Kersti Bryan as Sandra  Photo Credit: Curtis Bonds Baker/AMC
Kersti Bryan as Sandra  Photo Credit: Curtis Bonds Baker/AMC /

There’s something else that bothers me, something else we learned about Sandra before the outbreak, which takes on a much more sinister tone in light of what we’ve learned about her since the outbreak. Sandra’s husband died at some point before everything happened, and in one of her earlier correspondence with Joe before that, she mentions how her husband would leave her if he knew she upgraded to a “platinum” bunker.

Well, obviously, she did upgrade to a platinum bunker (She stated it not as a hypothetical upgrade, but as something she’d already done), and her husband died under undefined circumstances; With Sandra’s violent tendencies on display during her meeting with Joe, is it so far-fetched to assume that her husband found out about the bunker upgrade, decided to leave, and then…died before he could get a chance? Maybe he discovered something that revealed Sandra’s desire for an isolated, underground bunker had to do with more than just doomsday prepping. More and more, that is what I’m thinking.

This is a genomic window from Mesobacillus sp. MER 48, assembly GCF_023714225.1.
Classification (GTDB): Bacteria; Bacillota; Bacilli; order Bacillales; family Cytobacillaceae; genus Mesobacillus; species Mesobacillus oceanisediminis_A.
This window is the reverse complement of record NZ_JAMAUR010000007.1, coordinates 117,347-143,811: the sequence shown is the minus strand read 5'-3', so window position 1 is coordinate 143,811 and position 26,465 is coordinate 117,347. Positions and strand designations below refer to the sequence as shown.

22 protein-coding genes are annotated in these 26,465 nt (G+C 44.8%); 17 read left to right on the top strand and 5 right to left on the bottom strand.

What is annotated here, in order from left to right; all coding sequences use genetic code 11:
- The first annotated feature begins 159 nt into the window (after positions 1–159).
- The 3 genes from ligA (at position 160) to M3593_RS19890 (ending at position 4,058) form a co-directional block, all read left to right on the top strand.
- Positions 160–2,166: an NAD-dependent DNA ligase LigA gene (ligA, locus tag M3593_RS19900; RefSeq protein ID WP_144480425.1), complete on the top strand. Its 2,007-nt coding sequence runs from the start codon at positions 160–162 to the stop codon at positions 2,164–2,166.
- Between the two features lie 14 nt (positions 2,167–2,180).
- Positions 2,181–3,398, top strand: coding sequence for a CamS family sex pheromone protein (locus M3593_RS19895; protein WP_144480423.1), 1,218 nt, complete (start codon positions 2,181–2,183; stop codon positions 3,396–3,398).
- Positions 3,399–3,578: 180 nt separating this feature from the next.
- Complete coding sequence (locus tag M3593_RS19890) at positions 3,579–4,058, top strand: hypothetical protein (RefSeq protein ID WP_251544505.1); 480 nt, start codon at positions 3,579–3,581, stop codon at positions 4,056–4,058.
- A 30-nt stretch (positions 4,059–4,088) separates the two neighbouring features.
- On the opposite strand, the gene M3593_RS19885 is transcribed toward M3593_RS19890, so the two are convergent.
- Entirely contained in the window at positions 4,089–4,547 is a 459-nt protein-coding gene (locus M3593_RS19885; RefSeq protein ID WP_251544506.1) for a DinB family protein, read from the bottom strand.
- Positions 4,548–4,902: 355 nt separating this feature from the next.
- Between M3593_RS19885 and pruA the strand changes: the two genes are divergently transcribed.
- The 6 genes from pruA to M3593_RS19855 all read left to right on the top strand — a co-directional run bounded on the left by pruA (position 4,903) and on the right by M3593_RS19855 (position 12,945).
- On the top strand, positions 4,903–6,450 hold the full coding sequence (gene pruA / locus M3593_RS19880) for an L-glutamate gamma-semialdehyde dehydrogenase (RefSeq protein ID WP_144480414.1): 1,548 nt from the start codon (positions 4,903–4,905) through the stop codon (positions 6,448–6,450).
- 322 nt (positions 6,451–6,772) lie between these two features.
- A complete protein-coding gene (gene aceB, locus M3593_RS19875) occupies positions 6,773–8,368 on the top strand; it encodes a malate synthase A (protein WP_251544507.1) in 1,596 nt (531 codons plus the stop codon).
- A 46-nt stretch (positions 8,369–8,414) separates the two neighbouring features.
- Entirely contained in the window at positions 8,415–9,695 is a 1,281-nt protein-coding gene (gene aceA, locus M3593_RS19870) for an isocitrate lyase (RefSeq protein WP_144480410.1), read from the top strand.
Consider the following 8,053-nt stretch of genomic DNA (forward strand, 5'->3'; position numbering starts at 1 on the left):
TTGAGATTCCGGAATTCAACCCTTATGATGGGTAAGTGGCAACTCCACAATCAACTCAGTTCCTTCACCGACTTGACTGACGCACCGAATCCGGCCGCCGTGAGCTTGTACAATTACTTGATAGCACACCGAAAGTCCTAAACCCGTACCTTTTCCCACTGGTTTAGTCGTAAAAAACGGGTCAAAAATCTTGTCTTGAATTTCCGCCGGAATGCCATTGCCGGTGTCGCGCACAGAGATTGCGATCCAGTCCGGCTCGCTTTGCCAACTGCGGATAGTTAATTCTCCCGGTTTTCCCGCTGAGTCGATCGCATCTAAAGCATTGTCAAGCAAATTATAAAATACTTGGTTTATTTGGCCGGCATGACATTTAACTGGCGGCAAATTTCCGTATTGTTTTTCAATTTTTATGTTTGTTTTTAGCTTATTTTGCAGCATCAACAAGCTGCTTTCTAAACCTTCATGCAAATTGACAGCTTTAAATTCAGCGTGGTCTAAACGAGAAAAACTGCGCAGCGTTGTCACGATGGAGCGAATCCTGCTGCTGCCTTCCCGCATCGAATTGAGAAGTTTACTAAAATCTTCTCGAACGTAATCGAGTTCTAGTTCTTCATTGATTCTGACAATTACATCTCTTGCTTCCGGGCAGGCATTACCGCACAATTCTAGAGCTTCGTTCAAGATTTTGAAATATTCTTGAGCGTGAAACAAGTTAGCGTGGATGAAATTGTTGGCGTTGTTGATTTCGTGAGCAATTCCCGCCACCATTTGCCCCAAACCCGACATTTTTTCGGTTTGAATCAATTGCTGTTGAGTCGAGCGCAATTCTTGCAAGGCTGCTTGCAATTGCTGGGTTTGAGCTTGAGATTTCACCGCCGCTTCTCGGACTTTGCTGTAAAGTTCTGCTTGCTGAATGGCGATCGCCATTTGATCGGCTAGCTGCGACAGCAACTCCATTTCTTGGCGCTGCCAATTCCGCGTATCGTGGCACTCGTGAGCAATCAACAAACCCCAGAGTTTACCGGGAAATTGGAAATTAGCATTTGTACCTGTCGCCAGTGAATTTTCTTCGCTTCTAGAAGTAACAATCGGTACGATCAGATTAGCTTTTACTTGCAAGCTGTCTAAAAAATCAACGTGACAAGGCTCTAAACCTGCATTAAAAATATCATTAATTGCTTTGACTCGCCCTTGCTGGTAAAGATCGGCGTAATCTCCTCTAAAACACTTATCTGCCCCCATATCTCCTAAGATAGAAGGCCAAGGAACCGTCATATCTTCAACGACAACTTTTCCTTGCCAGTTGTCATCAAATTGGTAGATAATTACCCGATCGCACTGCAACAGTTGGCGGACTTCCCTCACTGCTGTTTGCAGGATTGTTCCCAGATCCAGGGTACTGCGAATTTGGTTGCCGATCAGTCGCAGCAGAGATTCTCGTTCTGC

In conclusion, I think it’s safe to say that Sandra’s turn to evil was not something brought about by the zombie apocalypse. Some of her other behavior might be, but I think the dual personality, the lying, and, most importantly, the psychopathic killing are all things she’d been doing long before the dead started walking and maybe, even served as the source for her interest in doomsday prepping in the first place.

Next. The Walking Dead, Survival Rule Of The Week: Never Assume. dark

But, what do you guys think? Do you think that Sandra’s violent behavior was the result of the trauma she experienced once the outbreak hit? Or, do you think she’d always been a violent crazy? Do you think that Sandra’s husband died of natural causes or that he was just one in a long line of victims? Let me know. I’m curious to hear. If you enjoyed this and want to learn how to stay alive in a zombie apocalypse, why not pick up a copy of my book, The Rules: A Guide To Surviving The Zombie Apocalypse! You can also get it at Amazon here, on iTunes here!